Story last updated at 3/9/2009 - 10:30 am
JUNEAU - Theatre in the Rough foundering couple Aaron Elmore and Katie Jenson have played so many dysfunctional couples in their joint theatrical history that playing Petruchio and Katherina in "The Taming of the Shrew" might seem like a model relationship in comparison.
"Katie and I have a long history of playing some of the most strange relationships imaginable," Elmore said, such as the couples in "Long Christmas Ride Home" and "The Waiting Room." But Elmore and Jenson have thought for years about playing Katherina, the title "shrew" whom no man can tame, and her suitor Petruchio, with no money to his name.
"Ever since we met and wanted to start a theatre, this has been on the horizon," Elmore said.
Elmore or Jenson usually direct the Theatre in the Rough productions, but with roles this big, they would decided they'd be better off with another director. Longtime Juneau actor Ed Christian will make his directing debut.
"He's doing great," Elmore said. "He's a real nurturing guy."
"Taming of the Shrew" is a play within the play, with a framing device called the Induction. Some productions omit the Induction, but Elmore believes it is an important part of the play, and much in keeping with the spirit of Theatre in the Rough.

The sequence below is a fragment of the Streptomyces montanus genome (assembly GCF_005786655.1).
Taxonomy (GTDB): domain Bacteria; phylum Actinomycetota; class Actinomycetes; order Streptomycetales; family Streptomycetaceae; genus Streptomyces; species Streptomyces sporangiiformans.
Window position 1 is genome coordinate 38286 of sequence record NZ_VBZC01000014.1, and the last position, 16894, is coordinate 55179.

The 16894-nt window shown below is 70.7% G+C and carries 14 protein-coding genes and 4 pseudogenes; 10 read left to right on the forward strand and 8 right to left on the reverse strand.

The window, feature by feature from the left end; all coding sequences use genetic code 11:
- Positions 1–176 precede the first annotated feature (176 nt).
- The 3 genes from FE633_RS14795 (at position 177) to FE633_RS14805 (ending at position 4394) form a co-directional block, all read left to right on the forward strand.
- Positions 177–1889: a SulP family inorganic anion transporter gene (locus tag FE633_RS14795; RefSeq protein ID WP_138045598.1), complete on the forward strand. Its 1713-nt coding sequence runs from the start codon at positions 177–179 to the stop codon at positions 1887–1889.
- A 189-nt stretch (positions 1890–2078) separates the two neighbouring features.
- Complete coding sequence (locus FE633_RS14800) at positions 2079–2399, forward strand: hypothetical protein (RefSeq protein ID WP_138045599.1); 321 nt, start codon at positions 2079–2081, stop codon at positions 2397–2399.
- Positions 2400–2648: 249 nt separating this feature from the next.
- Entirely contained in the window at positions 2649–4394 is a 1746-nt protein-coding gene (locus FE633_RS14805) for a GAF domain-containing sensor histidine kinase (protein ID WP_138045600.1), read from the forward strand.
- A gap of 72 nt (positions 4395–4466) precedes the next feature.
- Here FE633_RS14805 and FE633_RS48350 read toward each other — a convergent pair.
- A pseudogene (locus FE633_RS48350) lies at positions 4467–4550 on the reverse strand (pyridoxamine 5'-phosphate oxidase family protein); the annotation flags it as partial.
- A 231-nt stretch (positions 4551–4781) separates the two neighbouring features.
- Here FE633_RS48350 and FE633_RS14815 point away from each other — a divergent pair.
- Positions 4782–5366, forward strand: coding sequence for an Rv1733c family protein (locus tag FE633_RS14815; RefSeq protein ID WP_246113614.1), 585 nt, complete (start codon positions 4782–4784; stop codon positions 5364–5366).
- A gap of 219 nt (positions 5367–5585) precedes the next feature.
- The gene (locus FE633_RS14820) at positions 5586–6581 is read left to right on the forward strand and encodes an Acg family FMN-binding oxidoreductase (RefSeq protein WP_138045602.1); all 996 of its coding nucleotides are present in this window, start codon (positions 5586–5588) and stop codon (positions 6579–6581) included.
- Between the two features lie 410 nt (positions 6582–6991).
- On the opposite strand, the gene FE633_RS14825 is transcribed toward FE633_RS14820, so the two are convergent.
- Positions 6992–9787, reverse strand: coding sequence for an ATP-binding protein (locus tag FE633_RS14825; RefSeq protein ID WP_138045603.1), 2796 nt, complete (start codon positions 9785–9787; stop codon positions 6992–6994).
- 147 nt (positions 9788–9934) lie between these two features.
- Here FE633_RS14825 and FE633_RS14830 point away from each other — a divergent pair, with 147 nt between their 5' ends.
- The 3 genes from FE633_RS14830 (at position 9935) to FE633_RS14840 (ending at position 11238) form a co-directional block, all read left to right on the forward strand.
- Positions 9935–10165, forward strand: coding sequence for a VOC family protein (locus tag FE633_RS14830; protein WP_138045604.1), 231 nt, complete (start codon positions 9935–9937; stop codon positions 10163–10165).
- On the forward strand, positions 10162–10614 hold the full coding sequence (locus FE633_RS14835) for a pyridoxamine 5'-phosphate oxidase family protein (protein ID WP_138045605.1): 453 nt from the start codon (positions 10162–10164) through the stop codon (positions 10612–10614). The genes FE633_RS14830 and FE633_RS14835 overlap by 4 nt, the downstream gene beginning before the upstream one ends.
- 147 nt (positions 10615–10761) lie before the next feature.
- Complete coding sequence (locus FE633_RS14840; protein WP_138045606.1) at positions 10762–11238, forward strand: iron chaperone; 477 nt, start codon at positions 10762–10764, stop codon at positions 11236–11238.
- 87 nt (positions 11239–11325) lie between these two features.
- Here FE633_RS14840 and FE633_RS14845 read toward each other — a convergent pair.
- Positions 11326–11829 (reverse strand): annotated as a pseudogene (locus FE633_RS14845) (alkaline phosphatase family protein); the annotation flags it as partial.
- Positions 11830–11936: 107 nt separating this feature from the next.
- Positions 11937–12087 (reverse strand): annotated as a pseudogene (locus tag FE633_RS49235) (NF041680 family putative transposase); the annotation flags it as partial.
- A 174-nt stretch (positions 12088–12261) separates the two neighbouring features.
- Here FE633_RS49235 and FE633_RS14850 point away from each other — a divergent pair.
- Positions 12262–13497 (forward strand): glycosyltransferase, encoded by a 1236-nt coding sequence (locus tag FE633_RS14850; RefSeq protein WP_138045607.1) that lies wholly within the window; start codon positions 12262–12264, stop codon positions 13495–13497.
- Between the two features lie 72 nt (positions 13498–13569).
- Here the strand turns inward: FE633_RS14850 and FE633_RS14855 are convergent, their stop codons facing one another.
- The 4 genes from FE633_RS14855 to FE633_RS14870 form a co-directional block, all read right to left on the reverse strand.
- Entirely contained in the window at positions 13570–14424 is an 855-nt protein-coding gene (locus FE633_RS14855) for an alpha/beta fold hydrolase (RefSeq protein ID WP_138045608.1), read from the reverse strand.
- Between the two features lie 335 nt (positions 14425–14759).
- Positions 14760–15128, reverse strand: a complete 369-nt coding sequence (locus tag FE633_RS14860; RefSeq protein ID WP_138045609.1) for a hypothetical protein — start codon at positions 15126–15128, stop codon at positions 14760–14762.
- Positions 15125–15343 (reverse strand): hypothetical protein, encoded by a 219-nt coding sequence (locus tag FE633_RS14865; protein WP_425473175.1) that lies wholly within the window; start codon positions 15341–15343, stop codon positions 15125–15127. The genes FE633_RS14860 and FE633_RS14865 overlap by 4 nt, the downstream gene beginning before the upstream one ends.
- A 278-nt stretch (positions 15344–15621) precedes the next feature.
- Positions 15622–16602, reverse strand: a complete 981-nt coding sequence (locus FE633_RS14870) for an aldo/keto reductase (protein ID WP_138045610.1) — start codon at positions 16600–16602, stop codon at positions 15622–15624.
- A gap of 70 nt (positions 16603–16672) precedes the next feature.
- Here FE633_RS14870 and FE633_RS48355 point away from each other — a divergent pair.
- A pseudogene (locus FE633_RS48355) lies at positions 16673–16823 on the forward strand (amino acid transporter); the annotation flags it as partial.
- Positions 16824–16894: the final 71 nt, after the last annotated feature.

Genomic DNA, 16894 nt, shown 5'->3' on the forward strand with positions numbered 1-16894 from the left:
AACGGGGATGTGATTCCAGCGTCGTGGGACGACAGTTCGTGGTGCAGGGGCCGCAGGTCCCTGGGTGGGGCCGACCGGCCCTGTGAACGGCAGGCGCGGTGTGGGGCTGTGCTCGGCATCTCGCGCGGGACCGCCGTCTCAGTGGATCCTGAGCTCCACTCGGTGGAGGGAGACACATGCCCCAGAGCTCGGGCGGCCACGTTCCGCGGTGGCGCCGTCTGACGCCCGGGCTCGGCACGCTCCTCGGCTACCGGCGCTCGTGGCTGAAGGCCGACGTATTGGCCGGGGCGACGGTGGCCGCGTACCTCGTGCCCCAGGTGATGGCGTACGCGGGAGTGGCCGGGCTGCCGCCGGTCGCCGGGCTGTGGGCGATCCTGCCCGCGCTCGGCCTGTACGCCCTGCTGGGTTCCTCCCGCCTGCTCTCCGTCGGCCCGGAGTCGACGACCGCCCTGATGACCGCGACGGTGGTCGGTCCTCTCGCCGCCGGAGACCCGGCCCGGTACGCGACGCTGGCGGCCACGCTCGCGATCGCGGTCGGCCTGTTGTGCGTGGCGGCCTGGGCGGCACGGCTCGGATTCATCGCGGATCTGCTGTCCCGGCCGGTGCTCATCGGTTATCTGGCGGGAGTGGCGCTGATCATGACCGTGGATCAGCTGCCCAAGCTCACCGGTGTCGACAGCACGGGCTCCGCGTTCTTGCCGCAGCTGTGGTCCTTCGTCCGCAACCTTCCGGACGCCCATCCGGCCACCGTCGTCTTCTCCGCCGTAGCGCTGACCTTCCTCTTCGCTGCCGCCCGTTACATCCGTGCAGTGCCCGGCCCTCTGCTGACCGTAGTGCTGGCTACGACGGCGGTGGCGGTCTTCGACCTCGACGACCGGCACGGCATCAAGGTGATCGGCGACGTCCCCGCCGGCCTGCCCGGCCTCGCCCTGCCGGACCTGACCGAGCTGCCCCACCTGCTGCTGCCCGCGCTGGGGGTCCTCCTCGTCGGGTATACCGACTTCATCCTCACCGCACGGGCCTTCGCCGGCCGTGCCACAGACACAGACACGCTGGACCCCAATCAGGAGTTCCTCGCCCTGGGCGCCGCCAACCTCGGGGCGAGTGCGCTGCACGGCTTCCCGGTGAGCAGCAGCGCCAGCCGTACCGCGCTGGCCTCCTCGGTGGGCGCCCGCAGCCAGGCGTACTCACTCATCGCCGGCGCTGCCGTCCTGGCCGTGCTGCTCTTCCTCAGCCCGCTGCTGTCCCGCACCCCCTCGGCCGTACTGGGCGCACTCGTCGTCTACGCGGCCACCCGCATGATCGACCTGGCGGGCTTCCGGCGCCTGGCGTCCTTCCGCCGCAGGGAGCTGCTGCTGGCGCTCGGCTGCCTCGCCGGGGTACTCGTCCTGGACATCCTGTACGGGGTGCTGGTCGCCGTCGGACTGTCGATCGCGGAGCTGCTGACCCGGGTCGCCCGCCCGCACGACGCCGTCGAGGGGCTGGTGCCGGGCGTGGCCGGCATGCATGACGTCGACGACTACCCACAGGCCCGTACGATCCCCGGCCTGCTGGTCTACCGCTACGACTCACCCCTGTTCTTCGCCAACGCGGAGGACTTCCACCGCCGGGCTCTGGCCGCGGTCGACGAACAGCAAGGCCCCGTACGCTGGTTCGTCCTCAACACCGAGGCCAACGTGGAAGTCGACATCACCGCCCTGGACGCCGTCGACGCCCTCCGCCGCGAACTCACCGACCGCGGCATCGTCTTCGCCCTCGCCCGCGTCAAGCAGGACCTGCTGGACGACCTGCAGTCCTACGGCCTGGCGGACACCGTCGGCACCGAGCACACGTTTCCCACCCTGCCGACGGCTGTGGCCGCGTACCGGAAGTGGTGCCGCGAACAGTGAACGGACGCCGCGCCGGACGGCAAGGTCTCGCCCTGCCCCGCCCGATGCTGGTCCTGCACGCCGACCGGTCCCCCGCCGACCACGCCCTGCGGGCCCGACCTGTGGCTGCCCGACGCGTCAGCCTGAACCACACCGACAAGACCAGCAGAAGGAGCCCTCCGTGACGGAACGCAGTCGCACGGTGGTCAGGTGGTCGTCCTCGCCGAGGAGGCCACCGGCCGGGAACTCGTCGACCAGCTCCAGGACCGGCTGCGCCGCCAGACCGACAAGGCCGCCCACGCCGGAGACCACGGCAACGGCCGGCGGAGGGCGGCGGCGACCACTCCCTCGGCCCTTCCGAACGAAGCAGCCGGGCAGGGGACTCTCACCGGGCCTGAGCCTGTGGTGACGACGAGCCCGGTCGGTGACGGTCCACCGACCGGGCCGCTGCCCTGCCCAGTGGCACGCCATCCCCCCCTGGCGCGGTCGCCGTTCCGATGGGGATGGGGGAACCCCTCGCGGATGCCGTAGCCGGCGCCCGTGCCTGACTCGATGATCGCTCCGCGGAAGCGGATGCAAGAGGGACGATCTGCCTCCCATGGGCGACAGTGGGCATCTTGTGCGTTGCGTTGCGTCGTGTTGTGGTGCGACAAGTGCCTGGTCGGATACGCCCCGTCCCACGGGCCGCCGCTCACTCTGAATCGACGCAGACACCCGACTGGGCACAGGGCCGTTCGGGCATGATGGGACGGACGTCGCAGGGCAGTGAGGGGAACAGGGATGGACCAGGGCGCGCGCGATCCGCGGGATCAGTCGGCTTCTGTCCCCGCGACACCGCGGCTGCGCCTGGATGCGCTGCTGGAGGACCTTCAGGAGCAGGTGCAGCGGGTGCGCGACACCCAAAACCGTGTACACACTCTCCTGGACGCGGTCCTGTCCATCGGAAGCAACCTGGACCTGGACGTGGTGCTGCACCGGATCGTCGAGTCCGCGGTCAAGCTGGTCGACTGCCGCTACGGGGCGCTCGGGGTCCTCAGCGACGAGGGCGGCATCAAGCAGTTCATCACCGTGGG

"It helps the audience refocus on the fact that they're watching a performance," he said.
Christian plays Christopher Sly in the Induction, a drunkard who is tricked into thinking he's a nobleman by a Lord. A play is then performed for his entertainment.
"(The audience will see) Christopher Sly sleeping through the first act," Elmore said. "Hopefully the audience won't be!"
The play Sly watches is about two sisters, Bianca (played by Megan Behnke), who has several suitors competing for her affections, and Katherina (Kate), whom no man will touch until Petruchio arrives in town. Kate may be a "shrew," but Petruchio is no great catch by outward appearances either.
"In our reading of this, Petruchio doesn't have a pot to piss in," Elmore said. "He doesn't have any illusions about finding a romantic match. (But) he meets her and falls for her completely."
Disguises of all kinds are used by characters in the inside play. All costume changes in the productions are characters dressing up as someone else - often in an exaggerated, clownish costume.
"Society is very interested in money (and) outer appearances," Elmore said. "Katherina doesn't care anything about that. Suddenly someone shows up who doesn't lie (to her). By the end of the play they come to a great understanding."
For years scholars and audiences have debated over the reading of the play. Does Petruchio really "tame" Kate? Yes, Elmore said, but Kate also tames Petruchio.
"It's not a general set piece about Elizabethan society, it's about how men and women treat each other," Elmore said. "It's pretty clear in our production (that) there are two shrews. (Petruchio) learns right along with (Kate)."
"Taming of the Shrew" runs March 5-22 with shows at 7:30 p.m. Thursdays, Fridays and Saturdays, and 2 p.m. on Sundays. Performances will be held at the Old Elks Hall on Franklin Street. Tickets are available at Hearthside.